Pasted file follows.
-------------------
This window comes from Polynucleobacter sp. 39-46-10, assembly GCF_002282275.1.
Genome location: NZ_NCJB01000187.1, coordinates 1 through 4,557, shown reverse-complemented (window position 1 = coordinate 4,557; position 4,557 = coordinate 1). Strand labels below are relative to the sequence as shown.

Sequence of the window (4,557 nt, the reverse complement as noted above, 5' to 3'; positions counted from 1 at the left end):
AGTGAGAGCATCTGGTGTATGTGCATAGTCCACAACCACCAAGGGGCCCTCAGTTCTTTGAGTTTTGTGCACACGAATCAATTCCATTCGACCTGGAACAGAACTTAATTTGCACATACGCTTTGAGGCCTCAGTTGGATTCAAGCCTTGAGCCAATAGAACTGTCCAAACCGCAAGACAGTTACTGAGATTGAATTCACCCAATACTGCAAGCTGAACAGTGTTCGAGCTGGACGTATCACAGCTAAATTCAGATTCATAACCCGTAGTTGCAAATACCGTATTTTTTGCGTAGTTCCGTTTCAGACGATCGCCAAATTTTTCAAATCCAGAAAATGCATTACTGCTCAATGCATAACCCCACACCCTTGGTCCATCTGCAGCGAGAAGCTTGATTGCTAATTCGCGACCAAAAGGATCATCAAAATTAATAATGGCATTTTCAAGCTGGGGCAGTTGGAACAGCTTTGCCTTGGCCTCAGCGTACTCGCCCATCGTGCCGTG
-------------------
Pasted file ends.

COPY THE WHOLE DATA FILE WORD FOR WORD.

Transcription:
This window comes from Polynucleobacter sp. 39-46-10, assembly GCF_002282275.1.
Genome location: NZ_NCJB01000187.1, coordinates 1 through 4,557, shown reverse-complemented (window position 1 = coordinate 4,557; position 4,557 = coordinate 1). Strand labels below are relative to the sequence as shown.

Sequence of the window (4,557 nt, the reverse complement as noted above, 5' to 3'; positions counted from 1 at the left end):
AGTGAGAGCATCTGGTGTATGTGCATAGTCCACAACCACCAAGGGGCCCTCAGTTCTTTGAGTTTTGTGCACACGAATCAATTCCATTCGACCTGGAACAGAACTTAATTTGCACATACGCTTTGAGGCCTCAGTTGGATTCAAGCCTTGAGCCAATAGAACTGTCCAAACCGCAAGACAGTTACTGAGATTGAATTCACCCAATACTGCAAGCTGAACAGTGTTCGAGCTGGACGTATCACAGCTAAATTCAGATTCATAACCCGTAGTTGCAAATACCGTATTTTTTGCGTAGTTCCGTTTCAGACGATCGCCAAATTTTTCAAATCCAGAAAATGCATTACTGCTCAATGCATAACCCCACACCCTTGGTCCATCTGCAGCGAGAAGCTTGATTGCTAATTCGCGACCAAAAGGATCATCAAAATTAATAATGGCATTTTCAAGCTGGGGCAGTTGGAACAGCTTTGCCTTGGCCTCAGCGTACTCGCCCATCGTGCCGTG